Blink-182 and the Rolling Stones Return Rock to the Top 10

New releases by Blink-182 and the Rolling Stones score high on the Billboard album chart this week, while the music industry waits to see just how gigantic Taylor Swift’s latest rerecording will turn out to be.

Blink-182, the pop-punk heroes that first made a splash in 1999 with bratty-slash-catchy hits like “All the Small Things” and “What’s My Age Again?,” land at No. 1 with “One More Time…,” the group’s first release in over a decade to feature its classic lineup of Tom DeLonge, Mark Hoppus and Travis Barker. The band last topped the Billboard 200 chart in 2016 with “California,” with Matt Skiba standing in for DeLonge — whose non-Blink-182 work at the time included playing with his other group, Angels & Airwaves, and being a U.F.O. researcher.

“One More Time…” had the equivalent of 125,000 sales in the United States, including 30 million streams and 101,000 copies sold as a traditional album, according to the tracking service Luminate. Those albums were sold in various packages, like nearly a dozen vinyl variants and a deluxe version containing a CD, band shirt and “custom, full-color box.”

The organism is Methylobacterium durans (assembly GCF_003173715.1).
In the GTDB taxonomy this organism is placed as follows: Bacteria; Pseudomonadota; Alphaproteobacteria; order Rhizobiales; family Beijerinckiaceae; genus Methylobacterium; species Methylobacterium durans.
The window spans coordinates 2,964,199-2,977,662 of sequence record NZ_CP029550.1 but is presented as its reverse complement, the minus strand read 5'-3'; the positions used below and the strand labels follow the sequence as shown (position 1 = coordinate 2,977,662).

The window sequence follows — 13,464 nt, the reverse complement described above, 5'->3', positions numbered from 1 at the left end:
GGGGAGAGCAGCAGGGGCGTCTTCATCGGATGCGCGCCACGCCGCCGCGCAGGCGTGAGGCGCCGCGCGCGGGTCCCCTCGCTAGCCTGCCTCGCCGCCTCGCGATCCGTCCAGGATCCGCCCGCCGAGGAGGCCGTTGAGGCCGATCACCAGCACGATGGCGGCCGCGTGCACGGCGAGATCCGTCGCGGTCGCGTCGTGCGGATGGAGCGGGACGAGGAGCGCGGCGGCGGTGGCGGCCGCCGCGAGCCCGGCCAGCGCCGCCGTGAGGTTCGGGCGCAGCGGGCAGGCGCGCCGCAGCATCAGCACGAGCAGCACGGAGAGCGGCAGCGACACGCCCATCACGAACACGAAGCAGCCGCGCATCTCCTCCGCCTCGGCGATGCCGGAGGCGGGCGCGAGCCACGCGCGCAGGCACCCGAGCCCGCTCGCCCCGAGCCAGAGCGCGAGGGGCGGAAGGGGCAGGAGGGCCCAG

Drake’s “For All the Dogs” holds at No. 2, and the Rolling Stones’ “Hackney Diamonds,” the group’s first album of new material in 18 years, and first studio LP since the death of its drummer Charlie Watts in 2021, opens at No. 3 with 8.4 million streams and 94,000 copies sold as a complete album. It is the Stones’ 38th LP to reach the Top 10. (In Britain, “Hackney Diamonds” went to No. 1.)

Bad Bunny’s “Nadie Sabe Lo Que Va a Pasar Mañana” (“Nobody Knows What Will Happen Tomorrow”), last week’s top seller, falls to fourth place, and Morgan Wallen’s “One Thing at a Time” is No. 5.

Next week should be all about Swift. “1989 (Taylor’s Version),” the fourth installment in her rerecording project, was released last Friday and is set for a blockbuster debut, though it is still too soon to know just how big. On its first day alone, the new “1989” racked up 110 million streams and sold more than 250,000 copies in the United States, according to early data from Luminate that was reported by Billboard.